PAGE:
26. Now if sensations of the active order depend upon the Couplement of soul and body, sensation must be of that double nature. Hence it is classed as one of the shared acts: the soul, in the feeling, may be compared to the workman in such operations as boring or weaving, the body to the tool employed: the body is passive and menial; the soul is active, reading such impressions as are made upon the body or discerned by means of the body, perhaps entertaining only a judgement formed as the result of the bodily experiences.
In such a process it is at once clear that the sensation is a shared task; but the memory is not thus made over to the Couplement, since the soul has from the first taken over the impression, either to retain or to reject.
It might be ventured that memory, no less than sensation, is a function of the Couplement, on the ground that bodily constitution determines our memories good or bad; but the answer would come that, whether the body happens or not to be a hindrance, the act of remembering would still be an act of the soul. And in the case of matters learned [and not merely felt, as corporeal experiences], how can we think of the Couplement of soul and body as the remembering principle? Here, surely, it must be soul alone?
We may be told that the living-being is a Couplement in the sense of something entirely distinct formed from the two elements [so that it might have memory though neither soul nor body had it]. But, to begin with, it is absurd to class the living-being as neither body nor soul; these two things cannot so change as to make a distinct third, nor can they blend so utterly that the soul shall become a mere faculty of the animate whole. And, further, supposing they could so blend, memory would still be due to the soul just as in honey-wine all the sweetness will be due to the honey.
It may be suggested the while the soul is perhaps not in itself a remembering principle, yet that, having lost its purity and acquired some degree of modification by its presence in body, it becomes capable of reproducing the imprints of sensible objects and experiences, and that, seated, as roughly speaking it is, within the body, it may reasonably be thought capable of accepting such impressions, and in such a manner as to retain them [thus in some sense possessing memory].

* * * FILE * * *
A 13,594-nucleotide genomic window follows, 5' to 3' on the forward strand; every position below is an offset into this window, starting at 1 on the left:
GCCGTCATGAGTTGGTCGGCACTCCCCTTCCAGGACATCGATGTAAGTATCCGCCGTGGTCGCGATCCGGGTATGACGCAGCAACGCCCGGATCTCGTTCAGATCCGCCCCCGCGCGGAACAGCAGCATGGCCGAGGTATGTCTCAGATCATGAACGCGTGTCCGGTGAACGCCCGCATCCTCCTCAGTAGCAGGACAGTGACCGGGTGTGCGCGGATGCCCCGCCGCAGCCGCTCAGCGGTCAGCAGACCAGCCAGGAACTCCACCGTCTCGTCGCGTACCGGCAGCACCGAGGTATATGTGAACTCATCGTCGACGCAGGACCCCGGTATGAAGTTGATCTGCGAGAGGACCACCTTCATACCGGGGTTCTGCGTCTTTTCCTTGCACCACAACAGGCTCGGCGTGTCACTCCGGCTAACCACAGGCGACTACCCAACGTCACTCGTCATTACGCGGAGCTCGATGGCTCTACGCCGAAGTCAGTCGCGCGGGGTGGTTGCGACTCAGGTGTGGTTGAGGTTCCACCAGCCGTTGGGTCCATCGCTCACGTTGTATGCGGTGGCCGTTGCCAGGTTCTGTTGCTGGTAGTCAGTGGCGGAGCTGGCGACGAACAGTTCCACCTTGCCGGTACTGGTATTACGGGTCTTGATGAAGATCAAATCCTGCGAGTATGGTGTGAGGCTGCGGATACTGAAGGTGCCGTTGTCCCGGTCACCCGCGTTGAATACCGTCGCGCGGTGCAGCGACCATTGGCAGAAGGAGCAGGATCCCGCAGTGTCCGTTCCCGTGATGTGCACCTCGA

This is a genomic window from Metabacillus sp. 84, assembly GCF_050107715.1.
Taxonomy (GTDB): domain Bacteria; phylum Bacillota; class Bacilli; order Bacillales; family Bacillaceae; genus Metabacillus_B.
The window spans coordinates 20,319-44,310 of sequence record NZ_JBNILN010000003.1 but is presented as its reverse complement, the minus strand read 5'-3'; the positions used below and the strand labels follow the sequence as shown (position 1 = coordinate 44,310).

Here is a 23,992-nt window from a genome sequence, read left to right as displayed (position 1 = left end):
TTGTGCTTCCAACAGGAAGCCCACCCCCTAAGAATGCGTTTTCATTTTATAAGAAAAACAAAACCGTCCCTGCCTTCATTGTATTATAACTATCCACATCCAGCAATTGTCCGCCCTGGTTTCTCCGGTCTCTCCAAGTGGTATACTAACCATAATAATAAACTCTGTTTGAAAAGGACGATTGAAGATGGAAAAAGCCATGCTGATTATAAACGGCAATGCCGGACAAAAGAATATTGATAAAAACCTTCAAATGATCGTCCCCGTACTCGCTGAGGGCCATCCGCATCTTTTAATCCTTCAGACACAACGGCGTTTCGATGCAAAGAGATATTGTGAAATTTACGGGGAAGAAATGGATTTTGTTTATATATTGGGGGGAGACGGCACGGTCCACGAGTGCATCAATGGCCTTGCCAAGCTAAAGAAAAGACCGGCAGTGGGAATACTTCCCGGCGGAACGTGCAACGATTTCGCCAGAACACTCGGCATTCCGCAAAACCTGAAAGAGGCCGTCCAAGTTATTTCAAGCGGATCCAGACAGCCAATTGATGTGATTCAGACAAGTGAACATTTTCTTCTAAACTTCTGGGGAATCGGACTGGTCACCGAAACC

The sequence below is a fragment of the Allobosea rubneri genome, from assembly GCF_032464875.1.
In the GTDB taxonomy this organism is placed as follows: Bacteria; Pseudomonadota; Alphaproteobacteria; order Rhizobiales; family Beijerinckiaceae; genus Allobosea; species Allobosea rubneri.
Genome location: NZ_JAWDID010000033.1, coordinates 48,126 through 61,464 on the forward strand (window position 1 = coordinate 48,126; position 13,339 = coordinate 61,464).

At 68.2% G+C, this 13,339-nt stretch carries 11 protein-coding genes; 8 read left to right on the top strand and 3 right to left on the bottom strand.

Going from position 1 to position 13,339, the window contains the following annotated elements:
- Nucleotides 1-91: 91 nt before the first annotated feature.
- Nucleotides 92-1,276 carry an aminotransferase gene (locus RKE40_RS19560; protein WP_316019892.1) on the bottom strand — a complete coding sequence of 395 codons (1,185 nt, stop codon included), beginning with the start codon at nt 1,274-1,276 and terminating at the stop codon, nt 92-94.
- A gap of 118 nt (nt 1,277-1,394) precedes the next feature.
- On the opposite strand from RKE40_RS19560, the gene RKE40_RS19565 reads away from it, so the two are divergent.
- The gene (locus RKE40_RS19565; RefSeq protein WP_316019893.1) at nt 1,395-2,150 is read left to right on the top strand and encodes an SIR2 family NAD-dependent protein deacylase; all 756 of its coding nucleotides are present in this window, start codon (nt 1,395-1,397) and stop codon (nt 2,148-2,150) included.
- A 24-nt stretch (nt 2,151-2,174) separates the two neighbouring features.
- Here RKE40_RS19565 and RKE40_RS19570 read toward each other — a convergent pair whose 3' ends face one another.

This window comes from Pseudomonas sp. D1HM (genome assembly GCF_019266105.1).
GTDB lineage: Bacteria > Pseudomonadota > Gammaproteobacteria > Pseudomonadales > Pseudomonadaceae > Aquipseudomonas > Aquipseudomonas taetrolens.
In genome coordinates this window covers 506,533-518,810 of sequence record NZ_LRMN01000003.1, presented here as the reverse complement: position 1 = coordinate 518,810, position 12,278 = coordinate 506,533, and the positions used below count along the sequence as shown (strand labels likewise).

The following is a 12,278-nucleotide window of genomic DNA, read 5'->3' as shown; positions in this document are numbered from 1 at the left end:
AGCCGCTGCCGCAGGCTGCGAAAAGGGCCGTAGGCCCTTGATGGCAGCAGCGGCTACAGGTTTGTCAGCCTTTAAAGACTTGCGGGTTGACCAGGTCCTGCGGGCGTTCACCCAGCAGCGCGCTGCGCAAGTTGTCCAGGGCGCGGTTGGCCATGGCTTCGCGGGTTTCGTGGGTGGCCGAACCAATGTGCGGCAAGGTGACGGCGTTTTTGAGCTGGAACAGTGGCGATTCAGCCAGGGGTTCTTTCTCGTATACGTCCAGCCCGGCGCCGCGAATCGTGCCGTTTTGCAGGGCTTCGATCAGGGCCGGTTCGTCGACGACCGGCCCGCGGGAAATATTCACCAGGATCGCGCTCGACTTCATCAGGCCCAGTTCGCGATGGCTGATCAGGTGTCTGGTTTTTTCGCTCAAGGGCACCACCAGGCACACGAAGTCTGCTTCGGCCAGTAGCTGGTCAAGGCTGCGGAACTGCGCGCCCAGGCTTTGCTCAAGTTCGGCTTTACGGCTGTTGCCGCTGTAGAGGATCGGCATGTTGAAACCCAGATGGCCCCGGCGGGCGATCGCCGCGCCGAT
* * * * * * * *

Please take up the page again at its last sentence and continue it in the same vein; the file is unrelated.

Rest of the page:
But, to begin with, these imprints are not magnitudes [are not of corporeal nature at all]; there is no resemblance to seal impressions, no stamping of a resistant matter, for there is neither the down-thrust [as of the seal] nor [the acceptance] as in the wax: the process is entirely of the intellect, though exercised upon things of sense; and what kind of resistance [or other physical action] can be affirmed in matters of the intellectual order, or what need can there be of body or bodily quality as a means?
Further there is one order of which the memory must obviously belong to the soul; it alone can remember its own movements, for example its desires and those frustrations of desire in which the coveted thing never came to the body: the body can have nothing to tell about things which never approached it, and the soul cannot use the body as a means to the remembrance of what the body by its nature cannot know.
If the soul is to have any significance- to be a definite principle with a function of its own- we are forced to recognize two orders of fact, an order in which the body is a means but all culminates in soul, and an order which is of the soul alone. This being admitted, aspiration will belong to soul, and so, as a consequence, will that memory of the aspiration and of its attainment or frustration, without which the soul's nature would fall into the category of the unstable [that is to say of the undivine, unreal]. Deny this character of the soul and at once we refuse it perception, consciousness, any power of comparison, almost any understanding. Yet these powers of which, embodied it becomes the source cannot be absent from its own nature. On the contrary; it possesses certain activities to be expressed in various functions whose accomplishment demands bodily organs; at its entry it brings with it [as vested in itself alone] the powers necessary for some of these functions, while in the case of others it brings the very activities themselves.
Memory, in point of fact, is impeded by the body: even as things are, addition often brings forgetfulness; with thinning and dearing away, memory will often revive. The soul is a stability; the shifting and fleeting thing which body is can be a cause only of its forgetting not of its remembering- Lethe stream may be understood in this sense- and memory is a fact of the soul.